The holidays are a time of year where families come together, from near and far, to celebrate the festive season. While the sentiment behind family holidays is togetherness and creating memories, sometimes it has the opposite effect and instead causes stress and division in a family.
For many married couples, choosing which in-laws to spend the holidays with is a touchy subject. This is true, perhaps most often, for newlyweds who are new at attempting to juggle the holidays with both sides of the family trying to make everyone happy. However, even couples who have been married for years often still run into this issue.
If conflict arises when it comes time to choosing which in-laws to spend the holidays with, one of the best approaches is to first talk about it privately with your spouse, come to a joint decision and then simply be honest with both sets of parents about what the two of you have decided is best for your own family unit.
Staying home is an option, in this respect you remove yourself from the craziness of the day trying to make everyone happy. You can either decide to spend the day at home with your own family unit, or invite everyone over for the holidays and hold a celebration with everyone. If you have kids, they may want to spend the day quietly at home, especially on Christmas, where they have their own tree and new gifts surrounding them. Even though having a house full of people can add to the craziness in the short-term, in the long run may be the ideal solution and keep peace between both sides of the family.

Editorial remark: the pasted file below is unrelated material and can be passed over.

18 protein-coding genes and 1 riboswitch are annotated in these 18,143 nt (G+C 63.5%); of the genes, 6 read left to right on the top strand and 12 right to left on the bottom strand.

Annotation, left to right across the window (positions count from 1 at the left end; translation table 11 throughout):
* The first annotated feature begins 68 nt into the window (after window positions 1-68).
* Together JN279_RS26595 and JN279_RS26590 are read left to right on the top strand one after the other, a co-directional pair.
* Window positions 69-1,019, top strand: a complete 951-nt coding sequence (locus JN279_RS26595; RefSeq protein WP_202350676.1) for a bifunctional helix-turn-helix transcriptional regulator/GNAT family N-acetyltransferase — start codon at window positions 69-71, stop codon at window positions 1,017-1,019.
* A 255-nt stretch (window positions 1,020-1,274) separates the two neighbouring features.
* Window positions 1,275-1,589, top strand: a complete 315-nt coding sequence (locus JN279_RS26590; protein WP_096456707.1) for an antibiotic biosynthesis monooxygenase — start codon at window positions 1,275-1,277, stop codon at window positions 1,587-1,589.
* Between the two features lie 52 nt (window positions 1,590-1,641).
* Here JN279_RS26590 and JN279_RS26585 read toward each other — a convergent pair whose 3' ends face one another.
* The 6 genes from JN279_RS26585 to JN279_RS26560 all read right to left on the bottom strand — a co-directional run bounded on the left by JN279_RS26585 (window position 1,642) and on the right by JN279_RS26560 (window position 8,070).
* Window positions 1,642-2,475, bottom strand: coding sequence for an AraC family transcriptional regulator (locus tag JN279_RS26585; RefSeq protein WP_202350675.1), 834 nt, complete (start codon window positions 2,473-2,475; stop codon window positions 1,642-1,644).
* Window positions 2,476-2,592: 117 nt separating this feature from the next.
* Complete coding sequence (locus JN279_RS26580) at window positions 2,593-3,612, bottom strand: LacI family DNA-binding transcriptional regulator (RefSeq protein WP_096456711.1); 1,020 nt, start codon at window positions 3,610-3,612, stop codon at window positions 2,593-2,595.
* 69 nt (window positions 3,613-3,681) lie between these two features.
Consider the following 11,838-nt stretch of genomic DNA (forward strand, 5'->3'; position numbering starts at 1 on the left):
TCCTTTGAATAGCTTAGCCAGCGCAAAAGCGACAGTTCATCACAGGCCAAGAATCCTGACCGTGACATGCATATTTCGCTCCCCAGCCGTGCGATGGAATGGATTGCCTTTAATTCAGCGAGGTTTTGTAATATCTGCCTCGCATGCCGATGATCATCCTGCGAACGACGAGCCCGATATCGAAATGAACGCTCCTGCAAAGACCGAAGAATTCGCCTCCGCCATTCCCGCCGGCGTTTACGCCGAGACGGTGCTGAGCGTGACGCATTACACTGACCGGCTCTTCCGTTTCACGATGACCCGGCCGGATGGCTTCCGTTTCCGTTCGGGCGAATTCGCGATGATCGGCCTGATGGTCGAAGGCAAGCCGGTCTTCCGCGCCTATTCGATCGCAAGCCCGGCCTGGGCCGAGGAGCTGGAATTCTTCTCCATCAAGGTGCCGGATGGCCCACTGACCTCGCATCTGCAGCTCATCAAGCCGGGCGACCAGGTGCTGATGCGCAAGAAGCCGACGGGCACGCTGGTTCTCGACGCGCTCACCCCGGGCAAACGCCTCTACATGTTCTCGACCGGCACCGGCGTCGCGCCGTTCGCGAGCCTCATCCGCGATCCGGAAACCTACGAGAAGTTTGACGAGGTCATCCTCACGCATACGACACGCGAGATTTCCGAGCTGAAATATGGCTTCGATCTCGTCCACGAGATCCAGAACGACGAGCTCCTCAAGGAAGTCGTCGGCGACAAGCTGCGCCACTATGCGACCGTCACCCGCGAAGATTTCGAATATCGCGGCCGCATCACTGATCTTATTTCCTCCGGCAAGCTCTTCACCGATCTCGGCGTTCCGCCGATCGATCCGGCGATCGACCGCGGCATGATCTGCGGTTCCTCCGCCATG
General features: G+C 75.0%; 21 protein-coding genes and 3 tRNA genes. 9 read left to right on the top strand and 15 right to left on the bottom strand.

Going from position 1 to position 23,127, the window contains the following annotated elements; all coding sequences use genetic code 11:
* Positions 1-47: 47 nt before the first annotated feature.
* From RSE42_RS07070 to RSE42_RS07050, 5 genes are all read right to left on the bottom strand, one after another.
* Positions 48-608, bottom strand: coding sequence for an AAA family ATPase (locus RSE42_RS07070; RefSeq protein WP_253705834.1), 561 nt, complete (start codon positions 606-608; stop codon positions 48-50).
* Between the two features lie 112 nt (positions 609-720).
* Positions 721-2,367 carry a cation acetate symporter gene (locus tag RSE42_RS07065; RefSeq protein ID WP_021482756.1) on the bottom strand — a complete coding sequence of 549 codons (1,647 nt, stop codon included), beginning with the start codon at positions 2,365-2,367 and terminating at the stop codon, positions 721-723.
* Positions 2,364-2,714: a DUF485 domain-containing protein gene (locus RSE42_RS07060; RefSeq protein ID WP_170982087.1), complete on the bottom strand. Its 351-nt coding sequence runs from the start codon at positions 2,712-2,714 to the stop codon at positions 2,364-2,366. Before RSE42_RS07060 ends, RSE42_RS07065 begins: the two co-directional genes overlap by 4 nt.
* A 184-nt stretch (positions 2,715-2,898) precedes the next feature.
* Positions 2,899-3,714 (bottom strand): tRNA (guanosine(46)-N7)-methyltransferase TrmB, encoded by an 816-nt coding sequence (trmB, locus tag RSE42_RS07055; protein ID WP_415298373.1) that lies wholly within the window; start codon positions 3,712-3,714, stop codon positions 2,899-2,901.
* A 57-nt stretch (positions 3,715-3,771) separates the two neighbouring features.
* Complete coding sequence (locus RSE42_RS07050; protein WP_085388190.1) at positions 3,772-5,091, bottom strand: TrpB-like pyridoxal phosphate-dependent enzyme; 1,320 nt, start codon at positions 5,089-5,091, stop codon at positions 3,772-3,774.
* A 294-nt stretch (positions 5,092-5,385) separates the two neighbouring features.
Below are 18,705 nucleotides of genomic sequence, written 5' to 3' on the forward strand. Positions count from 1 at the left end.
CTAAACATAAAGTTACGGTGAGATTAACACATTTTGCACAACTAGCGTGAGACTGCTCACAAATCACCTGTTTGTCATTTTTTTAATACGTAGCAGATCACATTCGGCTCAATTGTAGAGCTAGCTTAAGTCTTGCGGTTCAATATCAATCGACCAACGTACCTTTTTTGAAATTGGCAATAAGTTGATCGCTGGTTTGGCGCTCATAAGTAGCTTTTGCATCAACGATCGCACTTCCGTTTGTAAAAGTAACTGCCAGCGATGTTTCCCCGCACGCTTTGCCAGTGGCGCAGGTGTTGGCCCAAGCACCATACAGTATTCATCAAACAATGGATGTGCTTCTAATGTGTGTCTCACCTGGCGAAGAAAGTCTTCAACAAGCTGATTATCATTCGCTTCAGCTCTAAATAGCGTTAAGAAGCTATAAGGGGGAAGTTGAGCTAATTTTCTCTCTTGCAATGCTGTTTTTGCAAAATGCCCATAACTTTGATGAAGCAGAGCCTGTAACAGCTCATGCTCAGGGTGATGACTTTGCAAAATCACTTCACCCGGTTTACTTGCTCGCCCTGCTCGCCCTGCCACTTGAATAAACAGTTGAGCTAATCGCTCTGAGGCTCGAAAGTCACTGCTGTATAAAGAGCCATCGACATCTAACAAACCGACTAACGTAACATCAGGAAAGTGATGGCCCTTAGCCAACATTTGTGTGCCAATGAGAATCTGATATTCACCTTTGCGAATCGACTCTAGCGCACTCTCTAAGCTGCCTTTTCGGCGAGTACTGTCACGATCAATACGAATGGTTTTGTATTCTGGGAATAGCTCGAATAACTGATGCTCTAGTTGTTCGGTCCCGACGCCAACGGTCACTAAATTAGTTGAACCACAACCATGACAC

Split the Holiday
It is not uncommon for a couple to try and please everyone and go to both sets of parents’ homes and share the days by splitting time, but this gets tiring for a few reasons. It might result in eating two different dinners, or spending a lot of the day traveling, which takes away from the holiday.
If a conflict arises, rather than be stressed out with family members from both sides getting upset, simply decide to alternate holidays with each family, taking turns with the different holidays during the year. Rotating, say Thanksgiving with one family and Christmas with the other, every other year might help alleviate conflict and both families will know your plans well ahead of time.
When conflict arises over which in-laws to spend the holiday with, this can be tricky waters to navigate, however, can be resolved through communication. The most important thing to do is to talk openly with your partner, and whatever decisions are made, be sure they are joint ones and remain united. If not, then the conflict will likely expand from in-law conflict to marital conflict. Communication is key.
Leigh has been writing on the web since 2007. She has a high interest in business, tech, higher education, and Washington D.C. and Northern Virginia travel, but loves to write about a variety of topics. In addition to writing on Writedge, she also runs a blog about the Washington DC Metro Area and a photography blog Photos by Leigh Goessl.